Editorial Note

 

The Journal of Peace and Security Studies (JPSS) is a peer-reviewed electronic and print journal, published by the Institute of Peace and Strategic Studies (IPSS) of Gulu University, Uganda. The Journal reflects the multi-disciplinary focus of the Institute and publishes articles in the social sciences and humanities, broadly defined to include anthropology, sociology, political science, history, psychology, law, conflict and peace studies, religious studies and environmental studies. Articles that cut across disciplinary boundaries are particularly welcome. Uganda is a key regional focus for the Journal, but contributions from the whole East African region and beyond are encouraged as well. JPSS is published periodically. Volumes/numbers devoted to specific topics and edited by invited guests alternate with miscellaneous volumes/numbers.

Thisnumber contains articles on peace and security issues in a broader sense, with a regional focus on northern, northeastern and central Uganda. Julia Vorhölter looks at youth discourses and intergenerational debates on the future of post-war Acholi society in northern Uganda with reference to ‘culture’, ‘tradition’ and ‘modernity’ and contesting the social order. Sam Dubal describes the development of love relationships and kinship-like ties among formerly abducted and forcibly married Lord’s Resistance Army combatants that have endured after their return from the bush and he challenges popular imaginaries of the fighters as beyond the pale of humanity. Ina Rehema Jahn discusses cosmological implications of exhumations and reburials of those who were laid to rest in the ‘wrong soil’ of the Internally Displaced Persons camps during the civil war in the Acholi Sub-region. Anne Wermbter examines mass graves in the Teso Sub-region in north-eastern Uganda, which became memorial sites established by NGOs, local government and the Uganda state; she stresses the politics of memorialisation that contradict people’s concepts and customary practices of burial, mourning and commemoration. Clara Himmelheber writes about the strategies of different stakeholders involved in the reconstruction of the world heritage site of Kasubi Tombs in Buganda: monarchists, UNESCO, the Ugandan government, Baganda in the diaspora, the tourism industry, the Ugandan Asian Community and Born Again Christians. She discusses these against the background of contested concepts such as authenticity and heritage. Martha Lagace provides a research note on anthropologist Paula Hirsch Foster who conducted fieldwork in Acholiland in the 1950s and described Acholi concerns about land alienation at that time.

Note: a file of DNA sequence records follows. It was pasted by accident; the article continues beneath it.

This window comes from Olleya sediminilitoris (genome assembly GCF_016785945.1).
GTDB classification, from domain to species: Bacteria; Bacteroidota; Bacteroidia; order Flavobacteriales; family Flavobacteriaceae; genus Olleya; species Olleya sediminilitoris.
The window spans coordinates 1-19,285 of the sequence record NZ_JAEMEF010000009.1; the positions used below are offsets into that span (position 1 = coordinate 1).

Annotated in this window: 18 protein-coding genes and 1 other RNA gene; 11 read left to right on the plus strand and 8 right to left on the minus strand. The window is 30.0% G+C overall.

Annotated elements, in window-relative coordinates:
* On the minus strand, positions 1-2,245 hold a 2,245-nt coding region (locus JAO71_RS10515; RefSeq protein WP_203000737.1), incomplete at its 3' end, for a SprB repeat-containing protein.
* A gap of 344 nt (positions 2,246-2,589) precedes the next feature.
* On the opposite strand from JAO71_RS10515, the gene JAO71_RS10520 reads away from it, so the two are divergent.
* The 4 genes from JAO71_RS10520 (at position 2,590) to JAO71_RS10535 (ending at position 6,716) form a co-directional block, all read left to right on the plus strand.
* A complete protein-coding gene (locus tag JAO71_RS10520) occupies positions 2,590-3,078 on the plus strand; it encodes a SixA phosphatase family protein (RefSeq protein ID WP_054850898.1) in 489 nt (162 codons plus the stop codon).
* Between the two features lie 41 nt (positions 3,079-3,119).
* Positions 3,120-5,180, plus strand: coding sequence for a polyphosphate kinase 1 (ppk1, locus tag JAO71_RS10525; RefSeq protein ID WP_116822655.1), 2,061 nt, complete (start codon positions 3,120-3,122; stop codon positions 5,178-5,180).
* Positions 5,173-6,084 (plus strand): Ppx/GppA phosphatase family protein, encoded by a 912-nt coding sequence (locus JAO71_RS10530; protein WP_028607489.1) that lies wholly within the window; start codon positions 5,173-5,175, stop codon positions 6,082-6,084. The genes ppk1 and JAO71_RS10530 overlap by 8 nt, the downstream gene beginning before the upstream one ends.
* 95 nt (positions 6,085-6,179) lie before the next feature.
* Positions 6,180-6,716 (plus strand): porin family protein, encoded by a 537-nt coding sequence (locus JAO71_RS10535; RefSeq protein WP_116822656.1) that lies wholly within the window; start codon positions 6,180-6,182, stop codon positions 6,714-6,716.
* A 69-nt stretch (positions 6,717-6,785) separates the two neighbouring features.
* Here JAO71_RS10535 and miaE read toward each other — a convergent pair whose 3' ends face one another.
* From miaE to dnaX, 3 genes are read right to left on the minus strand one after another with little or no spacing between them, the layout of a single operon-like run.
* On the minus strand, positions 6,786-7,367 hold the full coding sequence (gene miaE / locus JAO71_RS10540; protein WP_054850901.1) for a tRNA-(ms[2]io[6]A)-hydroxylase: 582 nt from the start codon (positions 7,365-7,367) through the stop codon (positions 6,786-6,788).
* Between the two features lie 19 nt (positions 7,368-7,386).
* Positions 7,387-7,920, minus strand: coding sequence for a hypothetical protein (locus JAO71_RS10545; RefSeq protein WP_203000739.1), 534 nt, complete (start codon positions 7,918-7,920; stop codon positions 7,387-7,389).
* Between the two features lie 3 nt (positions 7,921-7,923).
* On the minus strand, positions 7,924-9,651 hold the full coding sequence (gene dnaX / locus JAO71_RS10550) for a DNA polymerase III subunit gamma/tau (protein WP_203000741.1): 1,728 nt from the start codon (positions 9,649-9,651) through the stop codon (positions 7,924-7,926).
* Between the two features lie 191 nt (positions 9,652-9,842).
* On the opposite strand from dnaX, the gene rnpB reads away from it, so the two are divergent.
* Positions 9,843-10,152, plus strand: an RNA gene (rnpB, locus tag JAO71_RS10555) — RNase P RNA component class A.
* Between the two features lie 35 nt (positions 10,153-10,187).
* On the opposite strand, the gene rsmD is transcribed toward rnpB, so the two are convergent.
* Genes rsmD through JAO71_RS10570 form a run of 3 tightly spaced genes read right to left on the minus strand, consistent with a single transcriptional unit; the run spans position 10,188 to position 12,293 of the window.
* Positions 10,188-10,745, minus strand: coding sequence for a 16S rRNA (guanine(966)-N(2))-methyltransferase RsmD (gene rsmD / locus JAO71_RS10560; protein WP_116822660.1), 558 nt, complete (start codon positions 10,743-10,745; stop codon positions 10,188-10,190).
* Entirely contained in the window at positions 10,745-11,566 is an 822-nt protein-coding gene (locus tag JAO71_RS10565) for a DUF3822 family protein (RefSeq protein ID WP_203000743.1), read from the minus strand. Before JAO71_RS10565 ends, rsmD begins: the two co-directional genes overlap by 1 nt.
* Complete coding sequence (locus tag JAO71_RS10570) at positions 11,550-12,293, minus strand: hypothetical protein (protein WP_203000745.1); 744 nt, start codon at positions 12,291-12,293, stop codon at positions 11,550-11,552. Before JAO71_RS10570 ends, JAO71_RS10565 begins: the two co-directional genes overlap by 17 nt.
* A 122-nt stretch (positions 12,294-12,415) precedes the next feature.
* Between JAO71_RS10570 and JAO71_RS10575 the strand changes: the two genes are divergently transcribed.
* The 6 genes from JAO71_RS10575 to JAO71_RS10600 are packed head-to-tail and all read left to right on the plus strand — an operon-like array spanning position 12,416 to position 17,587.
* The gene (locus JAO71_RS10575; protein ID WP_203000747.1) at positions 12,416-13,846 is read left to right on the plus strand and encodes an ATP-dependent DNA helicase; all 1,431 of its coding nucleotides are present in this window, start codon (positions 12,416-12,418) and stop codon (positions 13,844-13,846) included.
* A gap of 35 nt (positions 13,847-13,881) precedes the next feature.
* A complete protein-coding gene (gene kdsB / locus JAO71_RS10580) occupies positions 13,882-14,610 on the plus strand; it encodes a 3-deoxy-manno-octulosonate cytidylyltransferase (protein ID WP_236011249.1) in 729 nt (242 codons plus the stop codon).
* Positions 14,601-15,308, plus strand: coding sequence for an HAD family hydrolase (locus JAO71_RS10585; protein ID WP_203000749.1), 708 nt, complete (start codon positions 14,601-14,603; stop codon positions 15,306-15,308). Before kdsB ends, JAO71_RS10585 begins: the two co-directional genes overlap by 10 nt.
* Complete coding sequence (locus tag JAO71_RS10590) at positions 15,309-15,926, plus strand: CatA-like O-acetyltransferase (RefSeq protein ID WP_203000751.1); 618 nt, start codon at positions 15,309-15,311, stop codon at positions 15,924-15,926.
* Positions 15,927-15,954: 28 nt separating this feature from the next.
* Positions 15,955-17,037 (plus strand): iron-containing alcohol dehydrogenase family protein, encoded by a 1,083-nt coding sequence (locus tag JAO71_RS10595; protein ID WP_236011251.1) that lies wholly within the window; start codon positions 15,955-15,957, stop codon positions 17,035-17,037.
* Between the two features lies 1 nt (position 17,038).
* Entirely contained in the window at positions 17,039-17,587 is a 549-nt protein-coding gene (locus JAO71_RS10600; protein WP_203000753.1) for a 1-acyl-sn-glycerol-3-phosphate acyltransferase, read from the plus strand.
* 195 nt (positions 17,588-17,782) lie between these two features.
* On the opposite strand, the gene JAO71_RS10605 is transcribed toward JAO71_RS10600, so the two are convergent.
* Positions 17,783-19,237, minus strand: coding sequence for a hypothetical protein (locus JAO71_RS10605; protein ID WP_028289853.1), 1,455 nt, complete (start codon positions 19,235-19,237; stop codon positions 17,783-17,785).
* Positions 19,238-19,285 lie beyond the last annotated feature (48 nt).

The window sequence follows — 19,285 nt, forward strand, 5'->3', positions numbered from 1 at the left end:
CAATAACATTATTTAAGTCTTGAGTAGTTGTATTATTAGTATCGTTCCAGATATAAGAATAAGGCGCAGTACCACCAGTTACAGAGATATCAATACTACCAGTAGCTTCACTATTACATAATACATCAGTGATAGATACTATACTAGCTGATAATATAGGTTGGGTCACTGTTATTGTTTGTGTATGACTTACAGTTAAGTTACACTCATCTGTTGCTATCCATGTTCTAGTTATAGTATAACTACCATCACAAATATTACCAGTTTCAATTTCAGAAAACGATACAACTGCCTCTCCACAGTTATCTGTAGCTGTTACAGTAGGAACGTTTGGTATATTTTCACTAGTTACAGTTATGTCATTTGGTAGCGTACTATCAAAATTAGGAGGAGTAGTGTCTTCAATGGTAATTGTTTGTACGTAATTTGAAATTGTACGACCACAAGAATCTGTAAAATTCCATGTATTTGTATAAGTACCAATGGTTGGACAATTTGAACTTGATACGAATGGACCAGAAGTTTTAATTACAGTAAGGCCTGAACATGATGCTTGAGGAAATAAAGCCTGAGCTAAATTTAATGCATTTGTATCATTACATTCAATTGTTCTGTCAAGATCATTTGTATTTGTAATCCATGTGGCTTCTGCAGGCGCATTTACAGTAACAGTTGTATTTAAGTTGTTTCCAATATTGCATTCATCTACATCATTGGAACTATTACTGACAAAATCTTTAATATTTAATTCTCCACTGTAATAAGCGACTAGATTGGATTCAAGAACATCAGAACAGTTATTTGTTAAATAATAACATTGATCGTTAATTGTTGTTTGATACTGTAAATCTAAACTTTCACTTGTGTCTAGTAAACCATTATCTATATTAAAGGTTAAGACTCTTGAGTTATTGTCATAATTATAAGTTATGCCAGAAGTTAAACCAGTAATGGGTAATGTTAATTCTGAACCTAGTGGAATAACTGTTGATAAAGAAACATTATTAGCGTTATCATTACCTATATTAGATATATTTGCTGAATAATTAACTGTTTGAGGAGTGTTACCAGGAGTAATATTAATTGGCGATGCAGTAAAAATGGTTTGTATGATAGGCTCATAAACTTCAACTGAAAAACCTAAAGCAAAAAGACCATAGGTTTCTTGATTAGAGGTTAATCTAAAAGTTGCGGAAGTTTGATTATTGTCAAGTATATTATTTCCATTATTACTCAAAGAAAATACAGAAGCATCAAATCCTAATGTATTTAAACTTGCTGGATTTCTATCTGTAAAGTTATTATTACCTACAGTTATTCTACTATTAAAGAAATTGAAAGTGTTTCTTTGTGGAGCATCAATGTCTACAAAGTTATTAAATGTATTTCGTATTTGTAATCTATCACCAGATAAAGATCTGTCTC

Acknowledgement

JPSS Volume 2, Number 1 is edited by Lioba Lenhart from the Institute of Peace and Strategic Studies/IPSS, Gulu University and Susan Reynolds Whyte from the Institute of Anthropology, University of Copenhagen, who have collaborated in the context of the ongoing research project ‘Governing Transition in Northern Uganda: Trust and Land’ (aka ‘TrustLand’) jointly implemented by IPSS, the Department of Culture and Society of Aarhus University and the Department of Anthropology of the University of Copenhagen.

IPSS and the editors of JPSS would like to thank the contributors as well as the peer reviewers, who have to remain anonymous, for their great commitment and excellent work. We are grateful to Martha Lagace and Boston University’s Paula Hirsch Foster Collection for allowing us to reproduce a selection of Foster’s photos. Our sincere gratitude goes also to the Danish Research Council for Development Research and the TrustLand Project for financial and scholarly support.

Lioba Lenhart, JPSS Editor-in-Chief

Institute of Peace and Strategic Studies,

Gulu University, Uganda